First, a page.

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Unexpected output in Code::Blocks for specifier %Lf

This is a discussion on Unexpected output in Code::Blocks for specifier %Lf within the C Programming forums, part of the General Programming Boards category; Here's the code that works in Xcode C on OSX but not Windows XP using Code::Blocks version 10.05 May 27, ...

  1. #1
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    Unexpected output in Code::Blocks for specifier %Lf

    Here's the code that works in Xcode C on OSX but not Windows XP using Code::Blocks version 10.05 May 27, 2010 build:
    Extra info, C code using MinGW/GCC

    Code:
    long double a = 3.4;
    printf("a is %Lf \n",a);


    Output on OSX is "a is 3.4"
    On Win XP it is "a is -42307582002573505000000000000000000000000000000000 00000000000000000000000000000000000000000000000000 000000000000000000000000.000000"

    Why please?

  2. #2
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    Quote Originally Posted by FloridaJo View Post
    Here's the code that works in Xcode C on OSX but not Windows XP using Code::Blocks version 10.05 May 27, 2010 build:
    Extra info, C code using MinGW/GCC

    Code:
    long double a = 3.4;
    printf("a is %Lf \n",a);


    Output on OSX is "a is 3.4"
    On Win XP it is "a is -42307582002573505000000000000000000000000000000000 00000000000000000000000000000000000000000000000000 000000000000000000000000.000000"

    Why please?
    C data types - Wikipedia, the free encyclopedia --- see the table
    W7, Ubuntu -- mingw, gcc, g++, code::blocks, emacs, notepad++

  3. #3
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    I don't see what you are pointing out.
    Shouldn't a long double be able to handle 3.4 or 1.0 for that matter?

  4. #4
    C++ Witch laserlight's Avatar
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    It could be a compiler or standard library bug. You could try:
    Code:
    long double a = 3.4L;
    and if it works, then perhaps the bug is with conversion from double to long double, otherwise the bug might be with printf. Of course, I am assuming a bare bones test program, otherwise the bug might be with the code that you did not show.
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  5. #5
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    Yes, bare bones test code.
    That is the only code.
    Using 3.4L did not change anything.
    It's a 10 year old computer, the Code::Blocks is newly loaded on it,
    but I'm not sure if the Compiler came with it or it's pulling it from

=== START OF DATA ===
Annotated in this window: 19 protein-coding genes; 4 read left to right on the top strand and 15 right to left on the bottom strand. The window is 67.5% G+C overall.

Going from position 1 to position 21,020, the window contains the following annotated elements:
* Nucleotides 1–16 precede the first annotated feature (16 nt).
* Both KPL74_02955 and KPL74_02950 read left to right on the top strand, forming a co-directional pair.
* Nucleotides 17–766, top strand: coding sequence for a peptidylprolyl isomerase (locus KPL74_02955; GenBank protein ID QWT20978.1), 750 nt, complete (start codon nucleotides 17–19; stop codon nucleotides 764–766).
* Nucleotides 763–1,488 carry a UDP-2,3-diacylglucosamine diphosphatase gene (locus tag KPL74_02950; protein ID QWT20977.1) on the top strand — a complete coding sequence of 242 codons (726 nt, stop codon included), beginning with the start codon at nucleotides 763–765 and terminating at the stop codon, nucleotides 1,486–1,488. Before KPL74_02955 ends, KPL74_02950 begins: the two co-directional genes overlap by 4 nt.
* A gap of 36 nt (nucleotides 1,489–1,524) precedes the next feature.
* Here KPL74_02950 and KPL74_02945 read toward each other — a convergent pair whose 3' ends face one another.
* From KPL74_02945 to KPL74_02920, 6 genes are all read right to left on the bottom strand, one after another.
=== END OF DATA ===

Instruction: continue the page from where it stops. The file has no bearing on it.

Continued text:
within the computer and there's a bug in that.

  6. #6
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    From reading several sites Google turned up; MinGW GCC supports a long double that is NOT a perfect match to what Microsoft C run-time does. Since MinGW uses Microsoft C run-time to do printf it fails to work right.

    NOTE: If you compiled with warning on you would see warnings.

    Tim S.
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  7. #7
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    Quote Originally Posted by FloridaJo View Post
    Yes, bare bones test code.
    That is the only code.
    Using 3.4L did not change anything.
    It's a 10 year old computer, the Code::Blocks is newly loaded on it,
    but I'm not sure if the Compiler came with it or it's pulling it from
    within the computer and there's a bug in that.
    Sorry about my non-specific initial reply. I thought it would just be a matter of the using the right type specifiers. However, I came across this (after having the same problems you did on W7 and Code::Blocks, MinGW).

    Printing "long double" type via printf() on MinGW g++ 3.2.3 - C / C++

    It hints that MinGW might be broken in this respect, which is news to me. Bears some more reading anyway.

    Don't think it's your fault. On linux, using %Lf worked fine, with or without appending "L" to the literal assignment. Had the exact same problems with CB and MinGW

    EDIT: stahta01 beat me to the punch!
    FloridaJo likes this.
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  8. #8
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    Yes, it appears it is a MinGW problem or the library MinGW uses. Not sure which.
    But either way, thanks everyone for saving some more hairs on my head.
    I just use that computer in my shop to play around with, the iMac is a better station.

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